“I’m impressed with the crowd already,” said Kathy Koury, the organizer of the I Madonnari festival that opened Saturday at the steps of the Old Mission. “I’m happy but tired!”
It takes a lot to put together I Madonnari Italian Street Painting Festival, now in its 29th year. By the end of the three-day Memorial Day weekend, the entire blacktop outside the Mission will be covered with beautiful works of art. Some are originals, others are copies of old masters, and some challenge the eye with tricks of forced perspective.
The festival is a fundraiser for the Children’s Creative Project, a nonprofit arts education program of the Santa Barbara County Education Office.
Ms. Koury has been in charge of the event since she conceived it back in the 1986 after a trip to Italy. She now has it down to a science: businesses and individuals sponsor squares from 4-by-6 up to 12-by-12 feet, with a separate area where parents can buy squares for the young’uns to have a go at art. There’s music, food, drink and a chance to buy I Madonnari merchandise.
“There seems there’s more people working on larger squares this year,” Ms. Koury said. “It evolves. People start small, grow and practice, and they want to be challenged.”
Each year the festival elects a featured artist to create a large work at the base of the steps outside the Mission doors, with the stipulation that it must somehow tie in to the history of the Mission.
This year, Blair Looker, with 25 previous I Madonnaris under her belt, has earned the honor and has been working since Monday with two assistants to create a triptych.
On the left she features Saint Barbara, the city’s patron saint, running away from her father who would later behead her rather than have her convert to Christianity. Her father is seen in the distance being hit by a lightning bolt.
On the right is Father Junipero Serra who founded the California mission system.
In the middle is a rendering of the Virgin of Guadalupe, the patron saint of Mexico, which brought both the indigenous and Christian cultures together in the 1500s.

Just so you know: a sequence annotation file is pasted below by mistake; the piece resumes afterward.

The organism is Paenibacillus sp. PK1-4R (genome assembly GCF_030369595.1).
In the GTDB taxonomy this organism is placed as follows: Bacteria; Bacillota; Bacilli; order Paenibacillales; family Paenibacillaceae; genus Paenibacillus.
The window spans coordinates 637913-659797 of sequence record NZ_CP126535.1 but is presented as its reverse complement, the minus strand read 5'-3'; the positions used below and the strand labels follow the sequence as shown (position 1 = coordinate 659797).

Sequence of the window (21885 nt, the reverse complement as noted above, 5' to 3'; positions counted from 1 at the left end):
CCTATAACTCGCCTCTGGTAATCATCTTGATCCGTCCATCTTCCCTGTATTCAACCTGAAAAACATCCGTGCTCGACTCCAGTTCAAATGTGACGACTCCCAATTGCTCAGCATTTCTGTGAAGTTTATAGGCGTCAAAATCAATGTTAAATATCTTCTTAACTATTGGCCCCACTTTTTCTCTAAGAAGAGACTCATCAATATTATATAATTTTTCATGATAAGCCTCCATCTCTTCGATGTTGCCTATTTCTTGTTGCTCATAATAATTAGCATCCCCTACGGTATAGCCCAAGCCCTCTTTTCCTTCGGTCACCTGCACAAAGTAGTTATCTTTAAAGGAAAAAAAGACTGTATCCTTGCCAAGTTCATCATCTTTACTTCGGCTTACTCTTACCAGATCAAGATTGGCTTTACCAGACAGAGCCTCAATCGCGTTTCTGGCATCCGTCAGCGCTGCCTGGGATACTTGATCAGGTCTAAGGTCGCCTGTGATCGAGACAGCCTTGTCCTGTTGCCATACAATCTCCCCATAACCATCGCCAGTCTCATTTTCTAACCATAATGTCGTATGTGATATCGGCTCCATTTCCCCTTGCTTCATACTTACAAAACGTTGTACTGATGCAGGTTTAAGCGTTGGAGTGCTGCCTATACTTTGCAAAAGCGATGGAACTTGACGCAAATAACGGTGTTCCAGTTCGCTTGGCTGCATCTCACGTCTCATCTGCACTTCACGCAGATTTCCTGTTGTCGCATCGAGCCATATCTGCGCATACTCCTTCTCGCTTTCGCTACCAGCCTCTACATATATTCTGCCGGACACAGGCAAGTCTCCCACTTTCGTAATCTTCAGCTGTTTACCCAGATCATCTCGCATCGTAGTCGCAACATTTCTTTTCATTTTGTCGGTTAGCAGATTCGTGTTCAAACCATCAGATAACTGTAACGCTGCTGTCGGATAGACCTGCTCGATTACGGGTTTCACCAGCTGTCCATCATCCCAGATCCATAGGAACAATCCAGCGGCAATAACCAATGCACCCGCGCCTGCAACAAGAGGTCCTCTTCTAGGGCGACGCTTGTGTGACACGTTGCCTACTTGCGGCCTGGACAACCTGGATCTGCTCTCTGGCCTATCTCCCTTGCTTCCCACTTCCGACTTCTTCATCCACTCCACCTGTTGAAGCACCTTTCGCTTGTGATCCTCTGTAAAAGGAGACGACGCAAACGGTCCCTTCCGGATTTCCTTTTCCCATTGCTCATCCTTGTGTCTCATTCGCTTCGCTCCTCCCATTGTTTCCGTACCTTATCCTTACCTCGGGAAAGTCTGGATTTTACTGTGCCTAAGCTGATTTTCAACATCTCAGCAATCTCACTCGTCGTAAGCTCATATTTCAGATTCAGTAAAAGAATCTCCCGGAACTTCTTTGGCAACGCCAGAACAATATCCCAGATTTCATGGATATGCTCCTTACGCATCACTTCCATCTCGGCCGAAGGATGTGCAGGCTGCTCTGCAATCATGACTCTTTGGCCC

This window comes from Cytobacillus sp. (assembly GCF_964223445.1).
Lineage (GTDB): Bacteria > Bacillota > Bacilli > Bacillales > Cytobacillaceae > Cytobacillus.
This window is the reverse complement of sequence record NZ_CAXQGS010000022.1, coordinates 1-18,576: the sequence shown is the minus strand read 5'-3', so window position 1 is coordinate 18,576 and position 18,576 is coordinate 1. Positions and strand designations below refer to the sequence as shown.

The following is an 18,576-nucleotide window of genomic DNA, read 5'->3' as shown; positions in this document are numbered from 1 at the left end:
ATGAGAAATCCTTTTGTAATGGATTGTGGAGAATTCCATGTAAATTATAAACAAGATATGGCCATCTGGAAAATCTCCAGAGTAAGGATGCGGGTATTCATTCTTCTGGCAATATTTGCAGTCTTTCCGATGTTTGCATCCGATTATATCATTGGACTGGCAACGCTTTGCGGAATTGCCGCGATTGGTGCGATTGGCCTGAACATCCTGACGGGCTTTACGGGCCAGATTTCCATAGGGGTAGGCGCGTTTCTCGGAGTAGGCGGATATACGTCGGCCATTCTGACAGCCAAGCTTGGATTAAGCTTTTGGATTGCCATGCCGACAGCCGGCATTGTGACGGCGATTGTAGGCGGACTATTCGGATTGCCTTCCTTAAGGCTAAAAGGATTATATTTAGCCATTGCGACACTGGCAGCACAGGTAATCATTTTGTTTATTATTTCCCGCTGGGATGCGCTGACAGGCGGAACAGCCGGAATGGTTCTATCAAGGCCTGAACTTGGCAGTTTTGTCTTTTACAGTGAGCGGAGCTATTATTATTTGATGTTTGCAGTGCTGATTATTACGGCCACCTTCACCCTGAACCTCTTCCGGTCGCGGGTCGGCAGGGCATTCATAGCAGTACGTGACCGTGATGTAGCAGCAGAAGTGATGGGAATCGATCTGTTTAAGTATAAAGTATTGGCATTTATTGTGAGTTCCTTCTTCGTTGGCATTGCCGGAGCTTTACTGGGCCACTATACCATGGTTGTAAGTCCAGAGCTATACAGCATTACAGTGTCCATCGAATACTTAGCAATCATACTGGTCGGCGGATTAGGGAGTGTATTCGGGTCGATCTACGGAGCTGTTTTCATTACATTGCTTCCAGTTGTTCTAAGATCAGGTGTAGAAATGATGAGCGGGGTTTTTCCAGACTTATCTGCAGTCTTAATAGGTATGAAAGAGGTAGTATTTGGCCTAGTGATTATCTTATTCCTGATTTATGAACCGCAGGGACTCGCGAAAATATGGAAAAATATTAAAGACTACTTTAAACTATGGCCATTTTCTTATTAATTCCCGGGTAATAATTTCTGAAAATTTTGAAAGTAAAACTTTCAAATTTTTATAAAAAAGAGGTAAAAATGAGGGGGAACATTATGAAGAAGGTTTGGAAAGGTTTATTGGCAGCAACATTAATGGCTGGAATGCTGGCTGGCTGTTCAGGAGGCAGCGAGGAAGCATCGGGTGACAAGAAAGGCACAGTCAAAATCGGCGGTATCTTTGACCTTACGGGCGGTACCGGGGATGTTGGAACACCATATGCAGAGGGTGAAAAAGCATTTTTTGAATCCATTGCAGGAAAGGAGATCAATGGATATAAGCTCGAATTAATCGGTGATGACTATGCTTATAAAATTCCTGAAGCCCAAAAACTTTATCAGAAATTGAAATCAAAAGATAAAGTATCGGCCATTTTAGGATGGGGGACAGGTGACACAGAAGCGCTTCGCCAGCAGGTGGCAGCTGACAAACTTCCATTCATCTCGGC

She marks the new and old worlds coming together in harmony.
Ms. Looker got the idea last year after a trip to Mexico with other chalk artists to check out a street art festival in Puerto Vallarta, Santa Barbara’s sister city. It’s a major work for her.
“I’ve spent a whole year thinking about this piece, and so it represents a lot more depth on my part, and more effort too.”
The trips made to Mexico have been reciprocated. Santiago Hernandez has come from Guanajuato, Mexico, where the city hosts its own street painting festival every December.
It’s slightly different, he explained, as it’s a competition and every artist works on a same size canvas.
For I Madonnari, he is creating an anamorphic work — a three-dimensional-looking drawing — that portrays a modern Mayan person arising from the broken ground and a spiral, blowing into a conch shell.
“It’s a rebirth of a new generation of the Mayan people in Mexico,” he said. “The spiral is a universal sign in many different cultures.”
I Madonnari runs from 10 a.m.-6 p.m. today and Monday. At noon Monday, the organizers will briefly honor the sponsors, introduce Blair Looker, and thank the other artists.
For more information, go to www.imadonnarifestival.com.